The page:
Oxford University sex attack policy challenged by ex-student
A former student has launched a legal bid to change an "unlawful" Oxford University policy not to investigate all sex assaults.
Elizabeth Ramey, who waived her right to anonymity, claims the university failed to take action after she reported that she was raped in 2011.
She said its stance was "unlawful" and has taken her battle to the High Court.
The university said its harassment policy was in line with other higher education institutions.
A spokesman said it had been developed in consultation with students.
'Women at risk'
Ms Ramey, 29, a graduate, wants the policy changed so all allegations of rape or sexual assault are properly investigated.
The university's harassment policy states allegations that may "attract criminal sanction" are a matter for the police, and that students will be supported.
Her legal action is being funded by the Equality & Human Rights Commission.
Ms Ramey, who lives in the United States, will argue the university's current policy is "leaving women at risk".
In papers lodged with the High Court, she said it would "discourage women from reporting sexual assaults, knowing that their cases are unlikely to be investigated or lead to disciplinary proceedings".
Writing in the Daily Telegraph, she explained that the "kinds of cases that occur most frequently in university settings - those involving acquaintances rather than strangers, and those involving drugs and/or alcohol - are the least likely to be prosecuted".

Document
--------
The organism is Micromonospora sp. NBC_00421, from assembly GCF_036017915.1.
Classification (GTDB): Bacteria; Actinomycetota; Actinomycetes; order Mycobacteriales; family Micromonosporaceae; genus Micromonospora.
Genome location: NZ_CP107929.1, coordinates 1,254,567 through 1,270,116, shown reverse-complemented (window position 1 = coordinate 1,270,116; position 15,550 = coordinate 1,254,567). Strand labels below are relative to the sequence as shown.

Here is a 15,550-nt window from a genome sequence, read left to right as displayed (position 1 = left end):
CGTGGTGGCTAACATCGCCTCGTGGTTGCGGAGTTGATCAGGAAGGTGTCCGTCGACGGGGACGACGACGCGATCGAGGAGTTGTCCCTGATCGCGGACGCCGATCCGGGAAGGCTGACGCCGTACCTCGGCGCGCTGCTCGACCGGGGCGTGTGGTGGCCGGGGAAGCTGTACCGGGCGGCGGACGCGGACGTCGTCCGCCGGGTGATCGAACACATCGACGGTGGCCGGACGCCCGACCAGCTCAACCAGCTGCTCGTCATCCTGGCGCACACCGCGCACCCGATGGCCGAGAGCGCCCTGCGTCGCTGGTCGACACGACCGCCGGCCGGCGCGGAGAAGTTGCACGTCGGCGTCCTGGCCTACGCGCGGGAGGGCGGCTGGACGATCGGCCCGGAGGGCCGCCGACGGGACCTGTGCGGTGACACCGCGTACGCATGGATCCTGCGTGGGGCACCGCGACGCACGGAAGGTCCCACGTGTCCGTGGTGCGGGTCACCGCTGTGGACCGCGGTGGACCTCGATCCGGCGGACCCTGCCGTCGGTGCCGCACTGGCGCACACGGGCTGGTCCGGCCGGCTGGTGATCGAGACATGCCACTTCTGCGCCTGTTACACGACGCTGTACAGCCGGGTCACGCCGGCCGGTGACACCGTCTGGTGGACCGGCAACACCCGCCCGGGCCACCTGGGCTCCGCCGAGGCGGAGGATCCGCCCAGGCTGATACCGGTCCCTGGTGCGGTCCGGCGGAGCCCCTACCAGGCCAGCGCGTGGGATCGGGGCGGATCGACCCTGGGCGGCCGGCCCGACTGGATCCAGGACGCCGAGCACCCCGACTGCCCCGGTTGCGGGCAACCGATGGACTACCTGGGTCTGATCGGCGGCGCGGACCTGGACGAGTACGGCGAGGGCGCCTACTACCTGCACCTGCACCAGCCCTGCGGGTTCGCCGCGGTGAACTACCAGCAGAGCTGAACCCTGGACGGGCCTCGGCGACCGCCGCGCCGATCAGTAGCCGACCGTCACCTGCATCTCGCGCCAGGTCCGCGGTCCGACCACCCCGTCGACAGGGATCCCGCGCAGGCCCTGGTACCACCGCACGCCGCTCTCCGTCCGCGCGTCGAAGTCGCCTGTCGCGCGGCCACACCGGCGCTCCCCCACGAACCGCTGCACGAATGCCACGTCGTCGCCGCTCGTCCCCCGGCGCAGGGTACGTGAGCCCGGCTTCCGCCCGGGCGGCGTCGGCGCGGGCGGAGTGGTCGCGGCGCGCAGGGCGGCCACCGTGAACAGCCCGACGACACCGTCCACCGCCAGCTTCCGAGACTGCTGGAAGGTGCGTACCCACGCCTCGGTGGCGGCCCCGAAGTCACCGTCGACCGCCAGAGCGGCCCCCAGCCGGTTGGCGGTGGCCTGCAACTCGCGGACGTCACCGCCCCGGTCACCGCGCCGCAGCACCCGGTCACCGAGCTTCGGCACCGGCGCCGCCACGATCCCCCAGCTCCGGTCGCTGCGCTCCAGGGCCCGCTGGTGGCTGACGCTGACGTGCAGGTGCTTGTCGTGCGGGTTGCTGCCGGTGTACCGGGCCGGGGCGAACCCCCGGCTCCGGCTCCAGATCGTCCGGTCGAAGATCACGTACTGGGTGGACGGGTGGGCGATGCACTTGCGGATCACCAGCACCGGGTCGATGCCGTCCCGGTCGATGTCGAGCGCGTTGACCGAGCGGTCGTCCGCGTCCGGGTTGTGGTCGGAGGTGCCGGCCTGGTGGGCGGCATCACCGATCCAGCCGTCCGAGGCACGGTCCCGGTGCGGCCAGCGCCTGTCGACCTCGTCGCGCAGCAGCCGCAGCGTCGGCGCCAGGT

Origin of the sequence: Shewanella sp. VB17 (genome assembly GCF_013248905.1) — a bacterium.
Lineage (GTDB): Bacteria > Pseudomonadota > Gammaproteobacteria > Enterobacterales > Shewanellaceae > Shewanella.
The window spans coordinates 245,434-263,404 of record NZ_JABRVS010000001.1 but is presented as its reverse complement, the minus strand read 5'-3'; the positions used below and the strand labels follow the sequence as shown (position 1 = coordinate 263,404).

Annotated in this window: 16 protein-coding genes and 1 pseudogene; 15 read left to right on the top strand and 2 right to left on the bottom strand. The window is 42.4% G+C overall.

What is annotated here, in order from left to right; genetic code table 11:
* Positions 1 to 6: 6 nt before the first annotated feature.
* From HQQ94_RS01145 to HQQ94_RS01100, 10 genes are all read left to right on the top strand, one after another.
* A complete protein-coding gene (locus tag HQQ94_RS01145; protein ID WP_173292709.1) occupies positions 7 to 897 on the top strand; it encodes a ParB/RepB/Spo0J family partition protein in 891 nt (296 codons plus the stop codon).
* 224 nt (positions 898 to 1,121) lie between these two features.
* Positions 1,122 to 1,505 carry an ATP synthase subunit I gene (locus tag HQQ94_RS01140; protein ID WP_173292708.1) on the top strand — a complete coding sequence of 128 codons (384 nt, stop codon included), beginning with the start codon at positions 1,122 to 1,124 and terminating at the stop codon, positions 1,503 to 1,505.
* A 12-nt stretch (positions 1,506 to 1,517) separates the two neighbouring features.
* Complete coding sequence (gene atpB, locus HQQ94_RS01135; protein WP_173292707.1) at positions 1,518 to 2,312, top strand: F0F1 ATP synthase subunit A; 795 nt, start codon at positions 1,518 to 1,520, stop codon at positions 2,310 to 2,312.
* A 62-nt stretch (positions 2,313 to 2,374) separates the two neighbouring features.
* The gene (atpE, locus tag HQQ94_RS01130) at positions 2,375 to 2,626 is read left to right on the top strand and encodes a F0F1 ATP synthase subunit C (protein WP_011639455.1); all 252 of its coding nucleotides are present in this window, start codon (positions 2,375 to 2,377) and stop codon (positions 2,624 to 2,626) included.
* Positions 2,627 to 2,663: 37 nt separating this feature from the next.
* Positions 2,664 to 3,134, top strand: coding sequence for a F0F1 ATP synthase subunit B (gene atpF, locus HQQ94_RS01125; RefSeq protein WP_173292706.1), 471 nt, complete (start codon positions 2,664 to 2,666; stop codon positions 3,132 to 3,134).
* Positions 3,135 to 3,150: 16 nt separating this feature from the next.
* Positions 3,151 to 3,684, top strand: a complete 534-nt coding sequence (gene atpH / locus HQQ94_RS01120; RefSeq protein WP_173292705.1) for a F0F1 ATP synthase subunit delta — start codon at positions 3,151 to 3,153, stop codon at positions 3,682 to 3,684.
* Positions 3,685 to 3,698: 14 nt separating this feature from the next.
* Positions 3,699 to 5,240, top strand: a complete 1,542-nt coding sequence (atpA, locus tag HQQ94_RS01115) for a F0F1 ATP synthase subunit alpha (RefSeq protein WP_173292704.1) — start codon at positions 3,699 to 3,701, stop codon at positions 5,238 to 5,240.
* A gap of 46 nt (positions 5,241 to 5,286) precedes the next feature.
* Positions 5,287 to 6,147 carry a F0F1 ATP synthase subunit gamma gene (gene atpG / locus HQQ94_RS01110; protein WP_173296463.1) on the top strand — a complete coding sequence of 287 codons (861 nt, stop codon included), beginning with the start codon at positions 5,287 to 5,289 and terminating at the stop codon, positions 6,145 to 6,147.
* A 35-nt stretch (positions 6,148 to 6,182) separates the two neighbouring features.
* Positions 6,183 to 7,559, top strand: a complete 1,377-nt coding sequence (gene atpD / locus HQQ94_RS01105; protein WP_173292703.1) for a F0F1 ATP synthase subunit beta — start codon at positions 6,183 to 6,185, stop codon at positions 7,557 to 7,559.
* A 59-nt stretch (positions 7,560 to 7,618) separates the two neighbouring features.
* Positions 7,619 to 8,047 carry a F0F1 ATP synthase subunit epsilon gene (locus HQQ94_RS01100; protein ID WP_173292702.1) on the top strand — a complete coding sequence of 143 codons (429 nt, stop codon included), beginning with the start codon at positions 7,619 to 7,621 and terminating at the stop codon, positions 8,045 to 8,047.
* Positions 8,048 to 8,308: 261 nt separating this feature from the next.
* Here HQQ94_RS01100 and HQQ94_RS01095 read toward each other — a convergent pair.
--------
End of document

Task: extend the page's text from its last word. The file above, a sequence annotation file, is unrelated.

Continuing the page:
'Four decades behind'
She continued: "As the police repeatedly stressed in my case, the CPS (Crown Prosecution Service) does not have the resources to pursue the 85,000 cases of rape that take place every year.
"It only prosecutes those cases it believes have the highest likelihood of conviction by a jury, which are usually those involving strangers and/or overt violence."
She said the policy was "four decades behind America" where "federal law requires universities to investigate sexual violence, independent of any criminal investigation".
Ms Ramey was a post-graduate student at St Anthony's College and was 25 when she alleged a fellow student assaulted her.
A university spokesman said: "The university is robustly defending this application on all grounds and Ms Ramey's application has already been refused permission on the papers.
"The harassment policy was developed through consultation with students and other interested parties and had regard to practice across UK higher education generally."